N1 - Funding Information: Bennett Aaron Gibble Kurt * Department of Physics, The Pennsylvania State University , University Park, Pennsylvania 16802, USA Kokkelmans Servaas Eindhoven University of Technology , P.O. Box 513, 5600 MB Eindhoven, The Netherlands Hutson Jeremy M. † Joint Quantum Centre (JQC) Durham-Newcastle, Department of Chemistry, Durham University , South Road, Durham DH1 3LE, United Kingdom * email@example.com † J.M.Hutson@durham.ac.uk 15 September 2017 15 September 2017 119 11 113401 12 June 2017 © 2017 American Physical Society 2017 American Physical Society We use an atomic fountain clock to measure quantum scattering phase shifts precisely through a series of narrow, low-field Feshbach resonances at average collision energies below 1 μ K . Our low spread in collision energy yields phase variations of order ± π / 2 for target atoms in several F , m F states. We compare them to a theoretical model and establish the accuracy of the measurements and the theoretical uncertainties from the fitted potential. We find overall excellent agreement, with small statistically significant differences that remain unexplained. National Science Foundation http://dx.doi.org/10.13039/100000001 NSF http://sws.geonames.org/6252001/ NSF National Aeronautics and Space Administration http://dx.doi.org/10.13039/100000104 NASA http://sws.geonames.org/6252001/ NASA Pennsylvania State University http://dx.doi.org/10.13039/100008321 Penn State Penn State University PSU http://sws.geonames.org/6252001/ Engineering and Physical Sciences Research Council http://dx.doi.org/10.13039/501100000266 EPSRC http://sws.geonames.org/2635167/ EPSRC-GB EP/I012044/1 EP/N007085/1 EP/P01058 Nederlandse Organisatie voor Wetenschappelijk Onderzoek http://dx.doi.org/10.13039/501100003246 Netherlands Organisation for Scientific Research Dutch National Scientific Foundation Dutch National Science Foundation NWO http://sws.geonames.org/2750405/ 680-47-623 Coherence and the precise measurements allowed by long coherence times are central themes in atomic physics. The coherent nature of atom-atom scattering is important in phenomena such as Bose-Einstein condensation [1,2] , Feshbach resonances [3–5] , and ultracold molecule formation [6,7] . Atom-atom scattering also shifts the frequency of atomic clocks and interferometers [8–12] , which often limits their precision and accuracy. Conversely, atom interferometry can directly probe the phase shifts at the core of quantum scattering [13–19] and sensitively test models of atom-atom interactions. Accurate knowledge of low-energy scattering is especially important for cesium, as its clock collisional frequency shift is predicted to pass through zero around 100 nK  . This is the energy scale for collisions in PHARAO, a microgravity laser-cooled cesium clock scheduled to launch soon as part of the ACES mission  . Additionally, precise measurements of scattering phase shifts, or equivalently scattering lengths, near narrow Feshbach resonances may provide high sensitivity to the time variation of fundamental constants [21,22] . Here we use an atomic clock to make precision measurements of phase shifts for the scattering of ultracold cesium atoms through several narrow Feshbach resonances, as the magnetic field increases from 0 to 0.4 G. A narrow spread of collision energies allows us to observe phase-shift variations of nearly π through the resonances. We establish the accuracy of our measurements and compare them to coupled-channel calculations that use recent interaction potentials from fits to Feshbach resonances and near-threshold bound states at fields from 10 to 1000 G  . We find overall excellent agreement with the model for the positions of the ultra-low-field Feshbach resonances, significantly improved from that obtained using the previous best interaction potential  . The absolute phase-shift differences also agree well, although some scattering channels show significant and yet-unexplained deviations. Our interferometric technique [18,19] precisely and unambiguously detects differences of quantum scattering phase shifts [13–17] . Such information is difficult to extract from measurements of scattering cross sections, both because cold atom densities are challenging to measure accurately and because cross sections depend on the squares of scattering lengths. In our atomic fountain clock, a microwave π / 2 pulse creates a coherent superposition of the cesium clock states | F , m F ⟩ = | 3 , 0 ⟩ ≡ 3 and | 4 , 0 ⟩ ≡ 4 . The clock atoms then collide with “target” atoms in another state | j ⟩ ≡ | F , m F ⟩ with s -wave phase shifts δ 3 , j and δ 4 , j , forming an outgoing spherical shell as shown in Fig. 1(a) . Consequently, the phase of the scattered clock coherence, represented by the clock hands in Fig. 1(a) , jumps by the difference of the s -wave phase shifts, Φ j = δ 4 , j - δ 3 , j . A second π / 2 pulse with an adjustable phase yields a Ramsey fringe with the phase shift of the clock coherence Φ j . The scattered atoms are detected, and the atoms in the forward-scattering direction excluded, using a velocity-selective stimulated Raman transition  . This technique takes advantage of the phase and frequency accuracy of atomic clocks and precisely probes arbitrarily large phase differences. Several other techniques have also been demonstrated that precisely probe small differences of scattering lengths [2,25,26] . 1 10.1103/PhysRevLett.119.113401.f1 FIG. 1. (a) Atoms in a coherent superposition of the cesium clock states collide with atoms in a target state. The clock atom wave packet scatters as a spherically outgoing s -wave (pink shell) and continues unscattered (violet cloud). The clock faces indicate the differential scattering phase shift of the clock coherence. (b) Transition probability for scattered (solid blue) and unscattered (dashed grey) clock atoms. Each data point represents a single fountain launch with target atoms in | 3 , - 3 ⟩ , a mean collision energy of E c = 798 nK , and B = 80 mG . (c) After the first Ramsey pulse, the clock atoms prepared with dash-dot blue velocity distribution collide with the target atoms with the dotted purple distribution. The collisions redistribute the clock atom velocities (solid green). (d) Subtracting the initial clock velocity distribution from the distribution with scattering shows the net redistribution, which shifts the initial velocity class towards v = 0 . The mean collision energy can be tuned by changing the initial selected and final detected velocity. Scattering phase shifts change by π as the magnetic field B is scanned across a Feshbach resonance. However, observing the full phase variation requires a narrow spread of collision energies. Our previous observations of cesium scattering phase shifts through Feshbach resonances studied the scattering between atoms in two distinct clouds  in our juggling atomic clock  . At collision energies E c between 12 and 50 μ K , cloud temperatures even as low as 400 nK give a significant spread of collision energies, of order 10 μ K , broadening the narrow resonances and suppressing the excursions of the phase shifts  . Here, we instead select and collide two velocity classes from a single launched cloud in our fountain clock. The low collision energies of 0.5 to 1 μ K and correspondingly narrow energy spread yield observed phase-shift variations of nearly π through several narrow Feshbach resonances. Our experimental sequence begins with launching atoms from a magneto-optical trap and cooling them to 400 nK with degenerate sideband cooling in a moving-frame 3D optical lattice [18,19,27] . After the sideband lattice cooling, 65% of the atoms are in | 3 , 3 ⟩ , 20% are in | 3 , 2 ⟩ , and the rest are in other | 3 , m F ⟩ states. The atoms in | 3 , 3 ⟩ are transferred to the desired target state, | 3 , m F = ± 1 , ± 2 , ± 3 ⟩ or | 4 , m F ≠ 0 ⟩ , by a series of microwave pulses. To prepare m F < 0 target states, a nonadiabatic magnetic field reversal precedes the microwave pulses to transfer the atoms from | 3 , 3 ⟩ to | 3 , - 3 ⟩ . For all targets except | 3 , ± 1 ⟩ [28,29] , the atoms initially in | 3 , 2 ⟩ are transferred to either | 3 , 0 ⟩ or | 4 , 0 ⟩ by another series of microwave pulses, interleaved with the target-atom microwave pulses, and a stimulated Raman pulse. The Raman pulse is velocity sensitive and selects a slice of the velocity distribution, 36 nK wide, in the horizontal x direction, imparting two photon recoils to the selected atoms, as in Fig. 1(c) . Unwanted atoms in other m F < 0 states and other velocity classes are removed with clearing laser pulses tuned to the 6 S 1 / 2 → 6 P 3 / 2 , F = 3 → 5 ′ and 3 → 2 ′ transitions. A π / 2 microwave pulse then prepares the clock atoms in a coherent superposition of | 3 , 0 ⟩ and | 4 , 0 ⟩ , after which the collisions of the clock atoms with the target atoms above the clock cavity change their velocities v . In Fig. 1(c) , the collisions tend to scatter atoms with large velocities towards v = 0  as they begin to thermalize. For the small fraction of clock atoms that scatter, the phase of the clock coherence is shifted by the difference of the s -wave scattering phase shifts  . After the atoms fall back into the cavity, a second microwave π / 2 pulse produces the Ramsey fringe in Fig. 1(b) . A clearing pulse removes the target atoms, as well as the clock atom population in the same hyperfine state F as the target atoms. For | 4 , m F ⟩ target atoms, a stimulated Raman transition (the Raman probe) transfers a narrow velocity class of scattered atoms, 36 nK wide, to | 4 , 0 ⟩ . A laser resonant with the 4 → 5 ′ transition excites these atoms and we collect their fluorescence to obtain Fig. 1(b) . In Fig. 1(b) , we also measure a reference Ramsey fringe, where we clear the target atoms before the first Ramsey pulse and detect atoms at the center of the clock-atom velocity distribution. For | 3 , m F ⟩ target atoms, an additional microwave pulse after the F = 3 clearing pulse transfers the clock atoms in | 4 , 0 ⟩ to | 3 , 0 ⟩ , and then a second clearing pulse removes F = 4 atoms before a stimulated Raman probe as above. We evaluate and subtract backgrounds using a pump-probe technique that clears the target atoms immediately before the first Ramsey pulse, inhibits the clock-atom Raman selection, or both, to yield the Ramsey fringes as shown in Fig. 1(b) [18,19,30] . Figure 2 shows the measured phase shifts for target atoms in each | F , m F ≠ 0 ⟩ state, as we traverse a number of low-field Feshbach resonances. Each panel shows the measured phase shifts for mean collision energies of 656 and 798 nK  , which is changed by selecting a different detected velocity of the scattered clock atoms. Results for target atoms with positive or negative m F are shown at magnetic fields with opposite signs, producing plots that are continuous through B = 0 . The Feshbach resonances for 656 nK occur at lower magnetic fields than those for 798 nK, and we observe slightly larger phase variations through the resonances, as expected from the smaller spread of collision energies. The error bars are the quadrature sum of the statistical and systematic uncertainties, typically 30 mrad for 10 min of averaging at points far from resonances. Through the resonances, where the scattering cross section passes through zero, they may be as large as 100 mrad after 20 min of averaging. 2 10.1103/PhysRevLett.119.113401.f2 FIG. 2. (a)–(g) Magnetic field dependence of the differential phase shift Φ j for target atoms in the | 4 , m F ≠ 0 ⟩ and | 3 , m F ≠ 0 ⟩ states; negative B corresponds to the opposite sign of m F . The scattering phase shifts vary rapidly with magnetic field through a series of Feshbach resonances. The blue circles (red diamonds) are experimental results for mean collision energies of 616–656 nK (746–798 nK) and the curves are corresponding energy-averaged results from coupled-channel calculations on the best-fit potential  . (h) Comparison of measured (red diamonds) and theoretical values of Φ 3 , ± 3 . All are shown after subtracting Φ 3 , ± 3 from the best-fit potential  . The best-fit potential and experimental results differ by ≈ 0.1 rad throughout the range and their variations through the Feshbach resonances agree very well. The previous best potential (solid red line)  gives much larger deviations from experiment through the resonances. The six dashed curves indicate the uncertainty of the best-fit potential. Their differences from the best-fit potential are small compared to the ≈ 0.1 rad offset of the experimental results. There are distinct similarities between the resonance positions and profiles for target atoms | 3 , ± | m F | ⟩ and | 4 , ∓ ( | m F | + 1 ) ⟩ . In Figs. 2(a)–2(g) , we observe two clear resonant features. For target atoms in | 3 , 3 ⟩ and | 4 , - 4 ⟩ , these resonances are near 20 and 180 mG. For each of the other target states, one resonance is near 50 mG and the other near - 80 mG . We do not expect any resonances for target atoms in | 3 , - 3 ⟩ and | 4 , 4 ⟩ because conservation of angular momentum prohibits coupling to any closed s -wave channels with halo states. While we observe only two resonant features for each | m F | , there are additional resonances that are not resolved, because they overlap or are too narrow. For example, the results in Ref.  indicate that there are two Feshbach resonances for | 3 , 2 ⟩ target atoms, while here we see only one. We show experimentally that these resonances are in scattering channels with clock and target atoms in different hyperfine levels, e.g., | 4 , 0 ⟩ and | 3 , 3 ⟩ , by measuring velocity-changing cross sections  . The amplitude of the phase variation is different for each resonant feature. We observe variations of nearly π for some resonances, but others produce variations as small as a few hundred mrad. The scattering phase shift wraps through π across an elastic Feshbach resonance, but even in the elastic limit we will observe a smaller variation if the resonance is narrower than our spread of collision energies. Inelastic loss may also reduce the amplitude of the phase variations. Additional sharp phase changes may be caused by the closing of inelastic scattering channels, but these are usually smaller and do not wrap through π . Figure 2 also shows the results of coupled-channel calculations performed with the molscat quantum scattering package  , using the interaction potentials of Berninger et al.  . The experimental observable is the Ramsey fringe in Fig. 1(b) , which results from the interference of the scattered atoms only, given by a quantity J = ⟨ | f 3 , j + f 4 , j | 2 ⟩  . Here the brackets denote an energy average, and f 3 , j and f 4 , j indicate the scattering amplitudes for atoms in states 3 and 4, respectively, colliding with an atom in state j . The phase of the fringe is shifted by the effect of the collisions, and is directly related to the interference term in J . The phase shift can therefore be expressed as Φ j = arg ⟨ T 3 , j T 4 , j * ⟩ , where T 3 , j and T 4 , j are the diagonal T -matrix elements corresponding to the scattering amplitudes f 3 , j and f 4 , j . The T -matrix elements may be written exactly in terms of complex k -dependent scattering lengths a , T = 2 i k a / ( 1 + i k a )  . This gives Φ j = arg ⟨ ( 2 i k a 3 , j 1 + i k a 3 , j ) ( - 2 i k a 4 , j * 1 - i k a 4 , j * ) ⟩ . (1) Writing a = α - i β , 1 + i k a = 1 + k β + i k α has a phase arctan [ k α / ( 1 + k β ) ] . If the range of energies is narrow, Eq. (1) reduces to Φ j ≈ - arctan ( k α 3 , j 1 + k β 3 , j ) + arctan ( k α 4 , j 1 + k β 4 , j ) + arg ( a 3 , j ) - arg ( a 4 , j ) . (2) When the scattering is purely elastic, a is real, and Eq. (2) reduces to the difference between the scattering phase shifts Φ j = δ 4 , j - δ 3 , j , with δ = - arctan k a . At zero collision energy, δ 4 , j - δ 3 , j vanishes, but, in the presence of inelasticity, the phases arg ( a ) contribute to Φ j and persist to zero energy. Note that our coupled-channel calculations evaluate the full expression (1) for Φ j , including inelastic contributions. The coupled-channel calculations are in overall excellent agreement with the experimental results. The resonance positions and profiles are well reproduced. Away from the Feshbach resonances, the background phase-shift differences Φ 4 , m F depend weakly on collision energy and agree quite well with the theoretical model. However, those for | 3 , m F ⟩ target atoms show significant energy dependences and small but statistically significant differences with the theoretical model. To estimate the uncertainty in the predictions of the fitted potential, we have repeated the fits of Ref.  and determined uncorrelated directions in the six-parameter space. We have then found a potential shifted in each of these directions by an amount that doubles the sum of squares of residuals χ 2 for the original data set of Ref.  . For a locally linear fit, these correspond to approximately 5 σ uncertainties. We have repeated the coupled-channel calculations of Φ j for these six potentials. The differences from the best-fit potential are small, and are shown for | 3 , ± 3 ⟩ in Fig. 2(h) , together with corresponding differences for the experimental results. For other targets, the differences between the shifted potentials and the best-fit potential are even smaller. We conclude that the remaining differences between experiment and theory are well outside the range of the uncertainties from the interaction potential derived from the experiments of Ref.  . Figure 2(h) also shows the results obtained from coupled-channel calculations using the previous best potential  , also plotted as differences from the best-fit potential. For | 3 , ± 3 ⟩ and the other target states, the potential from  gives substantially better agreement through the resonances. The details of the bound states that cause the low-field resonances are beyond the scope of this Letter. In essence, however, there is a group of pure triplet states bound by only 3.7 kHz at zero field that, as a function of magnetic field, are far from parallel to the atomic thresholds below 0.1 G. Their crossings with the thresholds cause the resonances we observe. At higher fields they mix with more deeply bound states that possess some singlet character, and eventually become almost parallel to the atomic thresholds at fields above 0.3 G. To achieve the accuracy of these measurements, the experimental sequence above avoids and accounts for several systematic errors. The largest remaining systematic correction applied to the results in Fig. 2 comes from the interference between the scattered and unscattered waves. This gives the usual loss of atom current in the forward-scattering direction, producing the dip in the distribution in Fig. 1(d) and contributing a different phase to the scattered Ramsey fringe in Fig. 1(b) . We determine this contribution as a function of the probed velocity: the phase shift of the interference current is approximately zero and, therefore, when Φ j is far from 0, the correction can be significant  . For the background Φ 3 , m F = ( 1 , 2 , 3 ) , this correction is about (80,80,120) mrad for our low energy and (40,70,100) mrad for our high energy, increasing Φ 3 , m F (closer to the theory) with a typical uncertainty of 25 mrad. The differences in Fig. 2(h) for | 3 , ± 3 ⟩ are significantly larger than this systematic uncertainty. Another significant systematic arises because the scattered atoms experience a cold-collision frequency shift from the target atoms [8,12] , in addition to the differential scattering phase shift. Our sequence evaluates and corrects for this collision shift by measuring the collision shift of the unscattered atoms (forward direction) due to the target atoms [28,29] . The correction is typically - 40 ( 0 ) ± 3 mrad for Φ 3 ( 4 ) , m F . We also apply a small correction due to inelastic spin-changing collisions populating other | F , m F ⟩ target states [28,29] . In summary, we precisely measure quantum scattering phase shifts spanning a series of Feshbach resonances and compare them to a state-of-the-art theoretical model. These results provide a stringent confirmation of the cesium interaction potentials of Ref.  , but small, statistically significant, differences remain unexplained. We have considered the uncertainties in the theoretical predictions due to statistical uncertainties in the fitted interaction potentials and shown them to be very small. The theory shows that inelastic processes make important contributions to the observable quantities that persist even in the limit of zero collision energy. With this experimental technique, we can currently determine differential scattering phase shifts with mrad precision in less than a day of averaging. Further work using these and further improved interaction potentials may probe how this technique can best set stringent limits on the time variation of fundamental constants, such as the electron-proton mass ratio, by observing the constancy of the scattering phase shifts near narrow Feshbach resonances [21,22] . We are grateful to S. Gensemer for contributions during the initial stages of this experiment, to C. R. Le Sueur for work to modify molscat to handle asymptotically degenerate states, and to E. 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PY - 2017/9/15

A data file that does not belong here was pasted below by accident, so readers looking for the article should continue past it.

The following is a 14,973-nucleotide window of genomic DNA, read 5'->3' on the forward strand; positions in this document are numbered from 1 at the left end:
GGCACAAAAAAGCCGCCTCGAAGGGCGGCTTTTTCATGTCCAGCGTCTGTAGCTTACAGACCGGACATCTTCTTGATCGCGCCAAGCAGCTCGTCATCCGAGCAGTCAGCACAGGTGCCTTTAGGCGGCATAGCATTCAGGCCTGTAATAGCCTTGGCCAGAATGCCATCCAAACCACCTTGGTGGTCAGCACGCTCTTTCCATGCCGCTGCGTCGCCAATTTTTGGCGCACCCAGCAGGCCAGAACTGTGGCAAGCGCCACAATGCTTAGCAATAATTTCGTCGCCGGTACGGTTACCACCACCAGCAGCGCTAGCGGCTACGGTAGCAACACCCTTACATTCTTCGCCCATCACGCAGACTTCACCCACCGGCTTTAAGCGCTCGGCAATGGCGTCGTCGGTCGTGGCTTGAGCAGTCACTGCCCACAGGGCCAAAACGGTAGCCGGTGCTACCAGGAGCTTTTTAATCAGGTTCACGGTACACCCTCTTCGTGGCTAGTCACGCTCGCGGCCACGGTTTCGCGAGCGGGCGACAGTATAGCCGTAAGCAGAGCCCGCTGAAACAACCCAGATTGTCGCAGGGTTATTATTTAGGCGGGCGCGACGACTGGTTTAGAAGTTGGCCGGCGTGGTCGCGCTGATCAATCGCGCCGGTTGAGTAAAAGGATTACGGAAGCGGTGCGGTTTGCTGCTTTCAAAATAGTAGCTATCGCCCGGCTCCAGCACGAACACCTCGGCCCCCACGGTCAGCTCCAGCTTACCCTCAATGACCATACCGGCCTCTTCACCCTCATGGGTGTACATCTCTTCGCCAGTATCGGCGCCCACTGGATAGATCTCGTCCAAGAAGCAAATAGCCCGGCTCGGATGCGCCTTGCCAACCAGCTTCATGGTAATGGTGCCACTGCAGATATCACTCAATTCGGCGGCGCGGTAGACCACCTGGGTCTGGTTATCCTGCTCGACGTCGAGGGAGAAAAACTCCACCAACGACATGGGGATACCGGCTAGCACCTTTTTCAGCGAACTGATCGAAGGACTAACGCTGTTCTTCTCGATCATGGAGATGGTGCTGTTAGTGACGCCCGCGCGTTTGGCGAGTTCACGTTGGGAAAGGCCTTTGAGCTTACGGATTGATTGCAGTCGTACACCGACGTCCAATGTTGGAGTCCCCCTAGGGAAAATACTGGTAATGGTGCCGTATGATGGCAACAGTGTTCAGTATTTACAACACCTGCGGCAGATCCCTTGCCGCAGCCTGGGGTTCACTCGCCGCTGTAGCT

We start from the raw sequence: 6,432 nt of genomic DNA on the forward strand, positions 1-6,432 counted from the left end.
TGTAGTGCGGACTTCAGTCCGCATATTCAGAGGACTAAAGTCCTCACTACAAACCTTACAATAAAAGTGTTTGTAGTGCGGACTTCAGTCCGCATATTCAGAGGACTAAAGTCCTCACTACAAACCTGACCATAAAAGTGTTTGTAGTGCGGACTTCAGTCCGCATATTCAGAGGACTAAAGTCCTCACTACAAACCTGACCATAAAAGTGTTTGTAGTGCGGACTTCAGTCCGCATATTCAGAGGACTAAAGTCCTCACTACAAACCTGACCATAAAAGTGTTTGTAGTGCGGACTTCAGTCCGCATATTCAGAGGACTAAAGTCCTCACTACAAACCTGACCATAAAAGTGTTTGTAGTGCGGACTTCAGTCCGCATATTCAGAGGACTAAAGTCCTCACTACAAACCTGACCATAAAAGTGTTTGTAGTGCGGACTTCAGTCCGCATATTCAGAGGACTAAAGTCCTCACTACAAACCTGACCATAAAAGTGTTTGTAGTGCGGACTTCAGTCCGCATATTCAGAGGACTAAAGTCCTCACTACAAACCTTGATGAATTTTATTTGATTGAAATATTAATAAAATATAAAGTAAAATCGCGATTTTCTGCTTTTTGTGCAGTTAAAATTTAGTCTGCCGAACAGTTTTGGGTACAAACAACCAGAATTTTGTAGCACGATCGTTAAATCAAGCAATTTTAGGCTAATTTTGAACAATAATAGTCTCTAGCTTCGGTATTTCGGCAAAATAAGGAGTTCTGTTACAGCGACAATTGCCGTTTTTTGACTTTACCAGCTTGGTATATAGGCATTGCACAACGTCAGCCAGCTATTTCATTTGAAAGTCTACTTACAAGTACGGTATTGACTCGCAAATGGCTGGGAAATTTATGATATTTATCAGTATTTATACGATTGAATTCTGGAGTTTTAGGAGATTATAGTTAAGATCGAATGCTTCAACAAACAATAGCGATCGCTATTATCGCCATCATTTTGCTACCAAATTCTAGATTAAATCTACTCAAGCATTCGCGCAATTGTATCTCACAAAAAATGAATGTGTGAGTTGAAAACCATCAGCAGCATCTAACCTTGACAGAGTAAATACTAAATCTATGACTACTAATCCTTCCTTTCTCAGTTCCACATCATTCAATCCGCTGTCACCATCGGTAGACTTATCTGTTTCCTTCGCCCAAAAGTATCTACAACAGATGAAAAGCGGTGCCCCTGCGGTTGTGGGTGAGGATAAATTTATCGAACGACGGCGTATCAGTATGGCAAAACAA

Y1 - 2017/9/15
N2 - We use an atomic fountain clock to measure quantum scattering phase shifts precisely through a series of narrow, low-field Feshbach resonances at average collision energies below 1 μK. Our low spread in collision energy yields phase variations of order ±π/2 for target atoms in several F, mF states. We compare them to a theoretical model and establish the accuracy of the measurements and the theoretical uncertainties from the fitted potential. We find overall excellent agreement, with small statistically significant differences that remain unexplained.
AB - We use an atomic fountain clock to measure quantum scattering phase shifts precisely through a series of narrow, low-field Feshbach resonances at average collision energies below 1 μK. Our low spread in collision energy yields phase variations of order ±π/2 for target atoms in several F, mF states. We compare them to a theoretical model and establish the accuracy of the measurements and the theoretical uncertainties from the fitted potential. We find overall excellent agreement, with small statistically significant differences that remain unexplained.